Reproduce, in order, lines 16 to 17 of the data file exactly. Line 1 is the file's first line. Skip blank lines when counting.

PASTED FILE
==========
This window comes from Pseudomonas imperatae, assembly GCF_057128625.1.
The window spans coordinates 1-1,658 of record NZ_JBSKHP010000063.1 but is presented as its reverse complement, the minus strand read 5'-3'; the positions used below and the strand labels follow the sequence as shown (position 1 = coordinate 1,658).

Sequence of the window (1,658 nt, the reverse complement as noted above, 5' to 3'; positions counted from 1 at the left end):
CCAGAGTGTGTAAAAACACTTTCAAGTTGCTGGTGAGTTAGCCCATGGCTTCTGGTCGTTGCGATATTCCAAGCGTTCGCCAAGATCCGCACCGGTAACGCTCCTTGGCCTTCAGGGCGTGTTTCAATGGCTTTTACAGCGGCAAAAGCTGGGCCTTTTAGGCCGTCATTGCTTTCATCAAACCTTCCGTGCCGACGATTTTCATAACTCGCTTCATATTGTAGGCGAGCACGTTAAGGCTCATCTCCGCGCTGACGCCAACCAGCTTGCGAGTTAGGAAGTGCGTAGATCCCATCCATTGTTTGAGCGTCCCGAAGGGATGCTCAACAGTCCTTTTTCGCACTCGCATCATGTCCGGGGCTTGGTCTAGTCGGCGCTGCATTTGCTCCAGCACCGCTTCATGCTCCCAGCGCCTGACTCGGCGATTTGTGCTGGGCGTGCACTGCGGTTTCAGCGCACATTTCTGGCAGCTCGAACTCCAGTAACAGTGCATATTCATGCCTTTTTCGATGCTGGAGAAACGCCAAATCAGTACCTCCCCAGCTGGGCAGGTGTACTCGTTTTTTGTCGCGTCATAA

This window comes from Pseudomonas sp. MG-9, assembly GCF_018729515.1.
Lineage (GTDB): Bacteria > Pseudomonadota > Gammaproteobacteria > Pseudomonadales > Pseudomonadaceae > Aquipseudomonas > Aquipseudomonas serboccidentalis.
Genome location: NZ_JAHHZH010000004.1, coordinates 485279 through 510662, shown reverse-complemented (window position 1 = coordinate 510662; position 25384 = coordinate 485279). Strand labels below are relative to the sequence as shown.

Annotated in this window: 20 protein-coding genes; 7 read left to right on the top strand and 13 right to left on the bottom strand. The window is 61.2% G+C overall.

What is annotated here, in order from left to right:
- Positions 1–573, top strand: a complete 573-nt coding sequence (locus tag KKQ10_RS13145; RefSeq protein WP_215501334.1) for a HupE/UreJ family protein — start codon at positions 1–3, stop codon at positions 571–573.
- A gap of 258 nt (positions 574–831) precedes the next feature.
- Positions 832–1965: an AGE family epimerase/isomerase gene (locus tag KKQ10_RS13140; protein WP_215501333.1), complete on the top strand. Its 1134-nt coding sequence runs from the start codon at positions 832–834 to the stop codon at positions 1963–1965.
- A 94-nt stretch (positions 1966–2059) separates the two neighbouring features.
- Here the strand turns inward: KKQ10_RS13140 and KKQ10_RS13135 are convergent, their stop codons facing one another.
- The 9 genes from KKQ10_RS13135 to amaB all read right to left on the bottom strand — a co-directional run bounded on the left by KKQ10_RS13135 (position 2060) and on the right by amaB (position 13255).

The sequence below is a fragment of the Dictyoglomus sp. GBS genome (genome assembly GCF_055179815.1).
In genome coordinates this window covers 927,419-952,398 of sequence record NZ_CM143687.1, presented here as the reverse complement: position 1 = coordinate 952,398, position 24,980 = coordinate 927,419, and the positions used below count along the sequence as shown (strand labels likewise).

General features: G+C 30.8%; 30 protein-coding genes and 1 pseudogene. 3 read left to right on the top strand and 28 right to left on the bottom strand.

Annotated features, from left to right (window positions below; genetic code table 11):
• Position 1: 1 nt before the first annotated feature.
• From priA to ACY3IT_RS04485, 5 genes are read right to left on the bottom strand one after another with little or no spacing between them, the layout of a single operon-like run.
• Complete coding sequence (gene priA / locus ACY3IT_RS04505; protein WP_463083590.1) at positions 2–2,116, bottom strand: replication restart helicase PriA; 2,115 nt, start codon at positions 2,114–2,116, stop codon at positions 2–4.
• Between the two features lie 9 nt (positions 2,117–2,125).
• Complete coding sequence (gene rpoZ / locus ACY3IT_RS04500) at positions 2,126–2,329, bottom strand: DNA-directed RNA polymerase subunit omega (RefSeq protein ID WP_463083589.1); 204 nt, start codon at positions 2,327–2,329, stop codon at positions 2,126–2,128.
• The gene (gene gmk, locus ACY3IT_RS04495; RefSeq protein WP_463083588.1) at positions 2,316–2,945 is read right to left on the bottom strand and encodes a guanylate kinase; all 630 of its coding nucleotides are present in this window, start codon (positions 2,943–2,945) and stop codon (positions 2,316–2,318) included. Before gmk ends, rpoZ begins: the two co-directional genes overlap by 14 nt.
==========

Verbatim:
The sequence below is a fragment of the Dictyoglomus sp. GBS genome (genome assembly GCF_055179815.1).
In genome coordinates this window covers 927,419-952,398 of sequence record NZ_CM143687.1, presented here as the reverse complement: position 1 = coordinate 952,398, position 24,980 = coordinate 927,419, and the positions used below count along the sequence as shown (strand labels likewise).